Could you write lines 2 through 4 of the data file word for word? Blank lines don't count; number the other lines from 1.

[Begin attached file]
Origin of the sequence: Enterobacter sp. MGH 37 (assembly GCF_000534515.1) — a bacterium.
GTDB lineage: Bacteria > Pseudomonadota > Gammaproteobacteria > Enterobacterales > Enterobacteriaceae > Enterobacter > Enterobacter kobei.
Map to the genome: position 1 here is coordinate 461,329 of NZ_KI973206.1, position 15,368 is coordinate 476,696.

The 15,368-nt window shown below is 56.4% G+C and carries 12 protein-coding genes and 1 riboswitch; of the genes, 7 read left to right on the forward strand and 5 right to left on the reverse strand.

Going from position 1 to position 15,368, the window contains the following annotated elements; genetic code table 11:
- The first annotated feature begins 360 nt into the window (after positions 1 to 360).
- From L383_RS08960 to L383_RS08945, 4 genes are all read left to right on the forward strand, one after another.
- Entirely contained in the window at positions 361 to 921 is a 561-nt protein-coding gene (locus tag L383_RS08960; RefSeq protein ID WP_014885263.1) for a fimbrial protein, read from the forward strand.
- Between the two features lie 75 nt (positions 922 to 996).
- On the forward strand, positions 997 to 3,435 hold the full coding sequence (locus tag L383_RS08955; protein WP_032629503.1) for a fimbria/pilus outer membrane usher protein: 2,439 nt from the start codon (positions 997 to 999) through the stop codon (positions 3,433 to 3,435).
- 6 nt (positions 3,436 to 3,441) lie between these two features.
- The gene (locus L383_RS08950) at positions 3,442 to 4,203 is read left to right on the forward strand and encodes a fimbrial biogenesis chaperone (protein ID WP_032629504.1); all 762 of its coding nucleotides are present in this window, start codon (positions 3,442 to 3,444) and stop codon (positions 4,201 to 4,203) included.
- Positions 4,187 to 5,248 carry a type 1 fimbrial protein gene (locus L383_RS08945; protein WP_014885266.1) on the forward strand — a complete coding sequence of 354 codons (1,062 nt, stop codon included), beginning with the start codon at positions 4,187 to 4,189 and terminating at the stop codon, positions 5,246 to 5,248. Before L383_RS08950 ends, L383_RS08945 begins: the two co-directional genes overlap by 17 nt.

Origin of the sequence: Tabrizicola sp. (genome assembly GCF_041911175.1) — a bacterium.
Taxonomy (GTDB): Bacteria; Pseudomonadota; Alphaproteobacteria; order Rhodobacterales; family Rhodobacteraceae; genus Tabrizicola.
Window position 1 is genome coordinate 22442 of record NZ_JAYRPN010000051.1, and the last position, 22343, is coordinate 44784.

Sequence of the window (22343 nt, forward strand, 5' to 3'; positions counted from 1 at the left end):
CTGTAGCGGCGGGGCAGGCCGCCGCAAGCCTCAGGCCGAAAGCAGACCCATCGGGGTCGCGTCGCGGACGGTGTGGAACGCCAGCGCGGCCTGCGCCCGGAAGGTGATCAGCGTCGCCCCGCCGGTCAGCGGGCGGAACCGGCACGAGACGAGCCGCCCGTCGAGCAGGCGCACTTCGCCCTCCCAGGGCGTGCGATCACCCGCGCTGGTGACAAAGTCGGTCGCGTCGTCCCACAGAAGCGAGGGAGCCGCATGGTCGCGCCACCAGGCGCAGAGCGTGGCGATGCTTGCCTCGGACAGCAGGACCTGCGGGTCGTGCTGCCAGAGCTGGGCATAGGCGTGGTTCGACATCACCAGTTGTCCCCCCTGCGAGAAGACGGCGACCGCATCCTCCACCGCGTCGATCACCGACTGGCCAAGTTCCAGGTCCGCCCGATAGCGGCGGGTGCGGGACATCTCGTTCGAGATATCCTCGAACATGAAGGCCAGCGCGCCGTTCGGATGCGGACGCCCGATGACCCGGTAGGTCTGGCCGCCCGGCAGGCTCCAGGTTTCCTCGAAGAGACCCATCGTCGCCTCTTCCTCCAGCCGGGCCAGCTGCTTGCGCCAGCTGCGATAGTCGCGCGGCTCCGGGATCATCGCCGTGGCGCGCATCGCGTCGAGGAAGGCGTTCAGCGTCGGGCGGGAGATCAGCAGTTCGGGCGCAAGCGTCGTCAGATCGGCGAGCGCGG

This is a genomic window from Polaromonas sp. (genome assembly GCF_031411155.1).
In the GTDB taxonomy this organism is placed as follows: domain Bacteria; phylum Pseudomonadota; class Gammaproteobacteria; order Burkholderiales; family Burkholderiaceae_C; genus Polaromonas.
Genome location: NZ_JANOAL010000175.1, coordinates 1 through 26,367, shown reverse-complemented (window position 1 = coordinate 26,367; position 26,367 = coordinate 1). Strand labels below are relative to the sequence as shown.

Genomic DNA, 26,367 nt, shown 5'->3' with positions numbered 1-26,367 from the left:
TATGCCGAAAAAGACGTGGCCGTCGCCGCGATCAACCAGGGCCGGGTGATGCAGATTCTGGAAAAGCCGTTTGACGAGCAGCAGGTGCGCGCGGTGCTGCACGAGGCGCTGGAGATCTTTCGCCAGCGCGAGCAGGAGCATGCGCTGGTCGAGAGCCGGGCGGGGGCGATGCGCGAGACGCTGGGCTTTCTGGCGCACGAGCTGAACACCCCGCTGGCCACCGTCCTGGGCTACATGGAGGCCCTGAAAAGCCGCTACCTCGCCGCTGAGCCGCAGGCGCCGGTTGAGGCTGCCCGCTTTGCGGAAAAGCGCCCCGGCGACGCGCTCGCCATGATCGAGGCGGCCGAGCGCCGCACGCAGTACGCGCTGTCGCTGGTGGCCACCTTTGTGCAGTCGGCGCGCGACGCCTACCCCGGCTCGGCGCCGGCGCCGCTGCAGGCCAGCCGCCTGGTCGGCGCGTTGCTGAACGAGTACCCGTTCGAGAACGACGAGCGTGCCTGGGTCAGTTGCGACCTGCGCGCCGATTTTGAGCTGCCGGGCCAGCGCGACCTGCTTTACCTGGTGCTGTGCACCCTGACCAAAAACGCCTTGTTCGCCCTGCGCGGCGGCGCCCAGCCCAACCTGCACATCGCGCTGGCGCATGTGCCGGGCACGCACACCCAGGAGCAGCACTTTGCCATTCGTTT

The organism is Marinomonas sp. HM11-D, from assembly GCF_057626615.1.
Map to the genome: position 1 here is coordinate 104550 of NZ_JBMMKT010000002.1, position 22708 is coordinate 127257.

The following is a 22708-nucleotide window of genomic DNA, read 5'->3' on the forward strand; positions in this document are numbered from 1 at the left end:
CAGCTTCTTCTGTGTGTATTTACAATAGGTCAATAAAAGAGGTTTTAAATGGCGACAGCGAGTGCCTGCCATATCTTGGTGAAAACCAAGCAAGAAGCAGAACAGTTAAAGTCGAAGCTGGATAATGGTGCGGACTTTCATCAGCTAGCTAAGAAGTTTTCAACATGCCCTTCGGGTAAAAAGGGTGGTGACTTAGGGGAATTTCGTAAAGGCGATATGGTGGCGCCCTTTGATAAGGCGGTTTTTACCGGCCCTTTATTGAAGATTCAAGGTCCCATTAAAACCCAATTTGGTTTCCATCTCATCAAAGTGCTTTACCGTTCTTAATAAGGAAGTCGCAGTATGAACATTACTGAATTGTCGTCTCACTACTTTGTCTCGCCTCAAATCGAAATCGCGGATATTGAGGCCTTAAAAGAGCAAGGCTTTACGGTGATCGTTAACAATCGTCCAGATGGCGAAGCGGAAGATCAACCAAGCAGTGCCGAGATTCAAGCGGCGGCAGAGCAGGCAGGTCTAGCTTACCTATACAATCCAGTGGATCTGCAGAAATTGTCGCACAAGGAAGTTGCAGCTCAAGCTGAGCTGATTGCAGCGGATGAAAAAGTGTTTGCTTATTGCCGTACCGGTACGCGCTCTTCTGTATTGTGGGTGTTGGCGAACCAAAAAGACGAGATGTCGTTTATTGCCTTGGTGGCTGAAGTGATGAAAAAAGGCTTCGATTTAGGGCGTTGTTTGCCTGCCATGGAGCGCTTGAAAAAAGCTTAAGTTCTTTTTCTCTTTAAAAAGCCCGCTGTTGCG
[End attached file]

GTDB lineage: Bacteria > Pseudomonadota > Gammaproteobacteria > Enterobacterales > Enterobacteriaceae > Enterobacter > Enterobacter kobei.
Map to the genome: position 1 here is coordinate 461,329 of NZ_KI973206.1, position 15,368 is coordinate 476,696.

The 15,368-nt window shown below is 56.4% G+C and carries 12 protein-coding genes and 1 riboswitch; of the genes, 7 read left to right on the forward strand and 5 right to left on the reverse strand.